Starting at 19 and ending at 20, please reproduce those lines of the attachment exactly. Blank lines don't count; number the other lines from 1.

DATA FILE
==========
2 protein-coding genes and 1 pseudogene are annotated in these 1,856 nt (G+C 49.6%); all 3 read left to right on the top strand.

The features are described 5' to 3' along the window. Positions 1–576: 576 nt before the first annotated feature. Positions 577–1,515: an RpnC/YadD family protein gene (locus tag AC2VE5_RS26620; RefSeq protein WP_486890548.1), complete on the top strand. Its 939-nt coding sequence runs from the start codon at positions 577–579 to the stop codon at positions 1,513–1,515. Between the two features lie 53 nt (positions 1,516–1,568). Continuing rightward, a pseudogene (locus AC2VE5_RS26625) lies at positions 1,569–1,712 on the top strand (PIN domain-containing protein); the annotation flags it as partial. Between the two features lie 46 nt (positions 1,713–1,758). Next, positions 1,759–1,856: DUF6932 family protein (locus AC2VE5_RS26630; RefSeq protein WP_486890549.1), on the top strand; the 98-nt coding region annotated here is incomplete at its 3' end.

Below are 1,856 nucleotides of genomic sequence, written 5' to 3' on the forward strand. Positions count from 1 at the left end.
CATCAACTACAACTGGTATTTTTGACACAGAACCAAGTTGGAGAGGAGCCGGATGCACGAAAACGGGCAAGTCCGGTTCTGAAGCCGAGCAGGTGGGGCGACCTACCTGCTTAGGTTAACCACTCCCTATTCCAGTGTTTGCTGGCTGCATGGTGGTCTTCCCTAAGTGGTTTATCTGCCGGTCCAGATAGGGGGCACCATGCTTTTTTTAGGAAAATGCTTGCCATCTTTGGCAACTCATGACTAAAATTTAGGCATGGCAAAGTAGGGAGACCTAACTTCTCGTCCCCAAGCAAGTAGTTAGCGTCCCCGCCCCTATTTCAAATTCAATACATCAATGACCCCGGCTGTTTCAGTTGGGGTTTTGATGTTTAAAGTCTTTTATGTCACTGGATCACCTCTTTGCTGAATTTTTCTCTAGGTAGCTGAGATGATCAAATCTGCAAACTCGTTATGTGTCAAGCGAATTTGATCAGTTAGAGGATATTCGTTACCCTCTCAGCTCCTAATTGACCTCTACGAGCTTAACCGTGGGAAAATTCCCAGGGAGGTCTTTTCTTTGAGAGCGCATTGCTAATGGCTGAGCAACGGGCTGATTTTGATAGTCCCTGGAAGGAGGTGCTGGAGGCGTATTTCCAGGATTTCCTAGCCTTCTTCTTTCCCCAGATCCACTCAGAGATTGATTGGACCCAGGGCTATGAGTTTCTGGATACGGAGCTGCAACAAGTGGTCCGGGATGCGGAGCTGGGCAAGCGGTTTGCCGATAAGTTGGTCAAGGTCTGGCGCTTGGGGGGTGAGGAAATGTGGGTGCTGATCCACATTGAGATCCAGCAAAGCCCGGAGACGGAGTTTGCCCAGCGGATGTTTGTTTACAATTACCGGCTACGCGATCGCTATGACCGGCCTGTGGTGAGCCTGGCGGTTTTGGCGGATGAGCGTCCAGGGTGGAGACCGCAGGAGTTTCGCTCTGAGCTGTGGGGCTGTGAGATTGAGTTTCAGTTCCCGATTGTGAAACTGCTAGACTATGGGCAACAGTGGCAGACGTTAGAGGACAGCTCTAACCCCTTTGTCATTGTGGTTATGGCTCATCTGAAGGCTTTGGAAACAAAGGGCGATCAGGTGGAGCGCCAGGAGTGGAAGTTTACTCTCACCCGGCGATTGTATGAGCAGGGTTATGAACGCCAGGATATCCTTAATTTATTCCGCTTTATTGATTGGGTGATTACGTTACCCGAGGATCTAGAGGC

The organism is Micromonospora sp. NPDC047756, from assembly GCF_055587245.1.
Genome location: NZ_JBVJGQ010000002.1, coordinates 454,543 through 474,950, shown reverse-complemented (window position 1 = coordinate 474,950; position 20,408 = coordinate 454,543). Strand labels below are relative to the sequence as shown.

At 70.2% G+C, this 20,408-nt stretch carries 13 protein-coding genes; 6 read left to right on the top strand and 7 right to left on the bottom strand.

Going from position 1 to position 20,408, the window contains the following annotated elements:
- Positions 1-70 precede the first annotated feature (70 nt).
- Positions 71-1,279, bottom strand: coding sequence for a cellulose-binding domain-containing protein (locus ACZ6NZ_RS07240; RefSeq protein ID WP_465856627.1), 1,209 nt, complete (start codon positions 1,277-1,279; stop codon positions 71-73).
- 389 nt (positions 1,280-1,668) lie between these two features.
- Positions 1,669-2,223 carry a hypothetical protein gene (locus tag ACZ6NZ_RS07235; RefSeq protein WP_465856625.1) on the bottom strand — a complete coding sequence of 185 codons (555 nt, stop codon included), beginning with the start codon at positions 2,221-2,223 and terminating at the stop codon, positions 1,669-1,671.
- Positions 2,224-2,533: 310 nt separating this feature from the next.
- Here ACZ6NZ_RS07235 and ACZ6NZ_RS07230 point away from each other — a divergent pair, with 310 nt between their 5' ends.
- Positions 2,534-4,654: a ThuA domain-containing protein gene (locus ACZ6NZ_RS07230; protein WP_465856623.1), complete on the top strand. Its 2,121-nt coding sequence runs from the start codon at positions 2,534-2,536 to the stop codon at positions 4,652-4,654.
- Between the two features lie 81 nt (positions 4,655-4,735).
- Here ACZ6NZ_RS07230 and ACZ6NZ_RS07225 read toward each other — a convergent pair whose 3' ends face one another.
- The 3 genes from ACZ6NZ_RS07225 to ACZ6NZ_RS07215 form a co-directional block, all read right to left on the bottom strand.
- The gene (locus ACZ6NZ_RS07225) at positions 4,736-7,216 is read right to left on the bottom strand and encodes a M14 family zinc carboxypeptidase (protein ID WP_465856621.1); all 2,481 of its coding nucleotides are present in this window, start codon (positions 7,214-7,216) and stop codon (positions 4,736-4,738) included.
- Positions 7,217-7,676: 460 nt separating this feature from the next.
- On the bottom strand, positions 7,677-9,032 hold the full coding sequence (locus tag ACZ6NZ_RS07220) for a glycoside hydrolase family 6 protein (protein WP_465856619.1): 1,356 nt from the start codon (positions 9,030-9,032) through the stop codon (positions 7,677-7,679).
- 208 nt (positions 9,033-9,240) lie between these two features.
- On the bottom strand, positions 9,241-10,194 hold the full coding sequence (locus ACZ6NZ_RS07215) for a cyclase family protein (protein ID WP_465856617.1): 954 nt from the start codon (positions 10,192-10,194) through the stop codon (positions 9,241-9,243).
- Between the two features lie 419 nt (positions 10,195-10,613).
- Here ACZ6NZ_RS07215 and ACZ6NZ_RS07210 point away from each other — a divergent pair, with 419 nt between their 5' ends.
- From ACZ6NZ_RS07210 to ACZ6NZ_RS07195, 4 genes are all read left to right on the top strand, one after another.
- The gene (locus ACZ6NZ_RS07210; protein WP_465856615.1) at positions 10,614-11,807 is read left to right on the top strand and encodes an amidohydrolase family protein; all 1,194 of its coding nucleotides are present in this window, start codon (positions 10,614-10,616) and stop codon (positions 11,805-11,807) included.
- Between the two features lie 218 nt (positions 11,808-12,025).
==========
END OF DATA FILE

- The gene (locus ACZ6NZ_RS07225) at positions 4,736-7,216 is read right to left on the bottom strand and encodes a M14 family zinc carboxypeptidase (protein ID WP_465856621.1); all 2,481 of its coding nucleotides are present in this window, start codon (positions 7,214-7,216) and stop codon (positions 4,736-4,738) included.
- Positions 7,217-7,676: 460 nt separating this feature from the next.